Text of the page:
Humanoid Robots Playing Soccer, Part 2: How They Work





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Published on Aug 12, 2011

In July, the U.S. scored a major international soccer victory. While the nation was unable to bring home the Women's World Cup, Team DARwIn took first place in the Humanoid Kid Size competition at the 2011 RoboCup tournament in Istanbul, Turkey. The robots, whose name stands for "Dynamic Anthropomorphic Robot with Intelligence," are a collaboration between the University of Pennsylvania and Virginia Tech.

Penn Engineering team members who traveled to the competition included Stephen McGill, Seung-Joon Yi, Yida Zhang, along with Jordan Brindza, Ashleigh Thomas, Spencer Lee, and Nicholas McGill, who are undergraduate and graduate students in the General Robotics, Automation, Sensing and Perception (GRASP) Laboratory. Team members from Virginia Tech included Jeakweon Han, a Ph.D. student in the RoMeLa Lab, and Taylor Pesek, an undergraduate in Mechanical Engineering

For the competition, Penn developed the software framework that provided each robot with artificial intelligence (AI). This AI operates on multiple levels. At the most basic, it provides instructions on how to move each joint of the leg in order to walk; at the most complex, it incorporates all of information gathered by the robot—such as whether a collection of red pixels in its camera represents the ball, or the distance between itself, other robots and the goal — and uses it to make gameplay decisions.

The engineers their team's overarching strategy should focus on speed at the expense of strength and accuracy.

"Our goal was to get to the ball the fastest, which allows us to block other teams' kicks and move the ball upfield," Yi said. "The strategy for one of our rivals, the German team, was to make strong, accurate kicks, but it took them a long time to get into the kicking position. Our faster, shorter kicks were more effective."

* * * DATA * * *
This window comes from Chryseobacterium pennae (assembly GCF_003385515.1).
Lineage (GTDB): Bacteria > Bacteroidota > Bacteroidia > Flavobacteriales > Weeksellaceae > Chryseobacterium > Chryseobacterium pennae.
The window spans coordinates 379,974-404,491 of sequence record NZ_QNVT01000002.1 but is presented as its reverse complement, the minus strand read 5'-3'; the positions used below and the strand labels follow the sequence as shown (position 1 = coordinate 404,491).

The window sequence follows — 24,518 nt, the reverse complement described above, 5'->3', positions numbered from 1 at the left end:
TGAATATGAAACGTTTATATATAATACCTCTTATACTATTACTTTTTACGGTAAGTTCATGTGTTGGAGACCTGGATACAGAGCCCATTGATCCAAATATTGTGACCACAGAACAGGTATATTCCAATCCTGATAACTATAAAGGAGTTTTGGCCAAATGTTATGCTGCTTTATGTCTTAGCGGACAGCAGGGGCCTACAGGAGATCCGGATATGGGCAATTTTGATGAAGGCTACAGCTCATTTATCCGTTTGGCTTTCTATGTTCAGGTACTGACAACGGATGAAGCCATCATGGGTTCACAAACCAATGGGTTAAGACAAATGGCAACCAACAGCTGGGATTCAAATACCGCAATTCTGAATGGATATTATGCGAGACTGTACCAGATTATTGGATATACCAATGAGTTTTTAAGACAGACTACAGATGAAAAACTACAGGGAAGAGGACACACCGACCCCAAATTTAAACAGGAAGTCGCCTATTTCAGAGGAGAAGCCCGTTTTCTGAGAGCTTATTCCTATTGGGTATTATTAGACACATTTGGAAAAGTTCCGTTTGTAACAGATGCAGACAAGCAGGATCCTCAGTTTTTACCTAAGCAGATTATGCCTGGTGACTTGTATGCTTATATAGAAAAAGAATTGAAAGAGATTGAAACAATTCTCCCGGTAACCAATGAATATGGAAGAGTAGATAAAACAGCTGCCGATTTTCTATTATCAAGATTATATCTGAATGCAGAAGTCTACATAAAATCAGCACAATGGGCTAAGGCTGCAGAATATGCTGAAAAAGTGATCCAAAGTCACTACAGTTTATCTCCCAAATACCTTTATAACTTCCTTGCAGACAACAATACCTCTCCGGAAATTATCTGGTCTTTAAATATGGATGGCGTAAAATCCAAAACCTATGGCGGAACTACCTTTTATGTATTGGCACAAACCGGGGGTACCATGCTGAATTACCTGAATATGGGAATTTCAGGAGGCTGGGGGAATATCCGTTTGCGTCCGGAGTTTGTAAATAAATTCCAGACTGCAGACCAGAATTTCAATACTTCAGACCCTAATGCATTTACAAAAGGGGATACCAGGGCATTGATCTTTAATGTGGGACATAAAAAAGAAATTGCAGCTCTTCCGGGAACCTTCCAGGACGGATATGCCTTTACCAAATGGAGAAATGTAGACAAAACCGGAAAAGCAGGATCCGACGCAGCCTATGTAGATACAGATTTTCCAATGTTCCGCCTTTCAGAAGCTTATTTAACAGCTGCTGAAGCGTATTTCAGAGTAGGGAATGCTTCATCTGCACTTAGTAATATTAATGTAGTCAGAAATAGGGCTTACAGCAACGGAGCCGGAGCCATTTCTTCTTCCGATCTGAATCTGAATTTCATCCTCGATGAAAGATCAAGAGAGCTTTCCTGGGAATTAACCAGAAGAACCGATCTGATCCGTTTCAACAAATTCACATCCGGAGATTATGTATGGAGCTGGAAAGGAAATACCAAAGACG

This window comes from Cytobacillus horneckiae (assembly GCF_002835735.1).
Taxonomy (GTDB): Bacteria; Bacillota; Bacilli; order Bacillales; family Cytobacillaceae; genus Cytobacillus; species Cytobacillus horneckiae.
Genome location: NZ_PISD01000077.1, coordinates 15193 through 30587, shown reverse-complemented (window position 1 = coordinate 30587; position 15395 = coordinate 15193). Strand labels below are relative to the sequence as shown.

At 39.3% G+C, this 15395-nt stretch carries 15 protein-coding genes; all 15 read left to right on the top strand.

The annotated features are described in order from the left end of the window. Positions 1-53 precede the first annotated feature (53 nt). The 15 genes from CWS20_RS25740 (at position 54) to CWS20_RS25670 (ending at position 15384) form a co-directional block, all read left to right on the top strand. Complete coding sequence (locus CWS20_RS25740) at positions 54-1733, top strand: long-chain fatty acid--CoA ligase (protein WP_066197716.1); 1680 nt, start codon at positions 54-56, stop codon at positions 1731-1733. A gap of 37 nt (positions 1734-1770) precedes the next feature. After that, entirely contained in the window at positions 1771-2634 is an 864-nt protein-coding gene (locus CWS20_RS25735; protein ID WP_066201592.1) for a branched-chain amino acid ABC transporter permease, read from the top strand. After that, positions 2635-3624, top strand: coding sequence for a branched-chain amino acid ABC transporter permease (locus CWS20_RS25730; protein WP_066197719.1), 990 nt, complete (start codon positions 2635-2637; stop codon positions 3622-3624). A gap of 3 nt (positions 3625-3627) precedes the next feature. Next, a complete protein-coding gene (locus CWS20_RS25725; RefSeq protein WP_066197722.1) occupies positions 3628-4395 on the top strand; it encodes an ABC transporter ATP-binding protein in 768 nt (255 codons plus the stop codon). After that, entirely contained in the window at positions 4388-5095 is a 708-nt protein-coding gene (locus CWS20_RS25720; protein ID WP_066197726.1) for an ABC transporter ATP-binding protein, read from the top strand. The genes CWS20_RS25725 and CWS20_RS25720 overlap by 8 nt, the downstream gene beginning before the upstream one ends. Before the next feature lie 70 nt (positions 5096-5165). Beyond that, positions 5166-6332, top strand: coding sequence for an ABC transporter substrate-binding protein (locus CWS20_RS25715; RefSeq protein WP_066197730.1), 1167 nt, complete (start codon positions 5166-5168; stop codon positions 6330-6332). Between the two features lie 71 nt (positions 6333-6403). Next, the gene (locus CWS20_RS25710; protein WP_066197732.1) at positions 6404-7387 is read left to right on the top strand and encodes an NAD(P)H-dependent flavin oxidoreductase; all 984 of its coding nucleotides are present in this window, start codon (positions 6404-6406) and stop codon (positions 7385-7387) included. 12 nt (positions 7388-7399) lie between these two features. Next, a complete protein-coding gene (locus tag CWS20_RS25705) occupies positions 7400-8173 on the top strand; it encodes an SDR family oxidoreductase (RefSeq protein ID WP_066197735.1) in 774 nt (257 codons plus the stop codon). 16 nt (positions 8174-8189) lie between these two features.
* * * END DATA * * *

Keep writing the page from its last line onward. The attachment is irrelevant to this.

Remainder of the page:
RoboCup, and competitions like it, drive the advancement of sophisticated locomotion and intelligence for humanoids in a specific scenario where humans already display their prowess in motor skills and decision-making. "These competitions are important for robotics because they take the amazing research done in laboratories and push it to be more robust in real world situations," McGill said. "In competitions, there are rarely 'do-overs' and it is important to make sure that robots can adapt to many unforeseen obstacles. The end results are resilient and feature-full humanoid robots that are better able to work alongside humans."

In the Kid Size Class, Team DARwIn beat several teams, including one from Japan for the championship. The DARwIn 1 platform was introduced in 2004 and was a revolutionary humanoid robot prototype at the time, and has been followed by several incarnations since. DARwIn-OP was introduced this past year and is a fully open source design, where all information on the hardware is to be shared on-line for free, including detailed plans and drawings, manuals for fabrication and assembly.

Video by Kurtis Sensenig
Text by Evan Lerner

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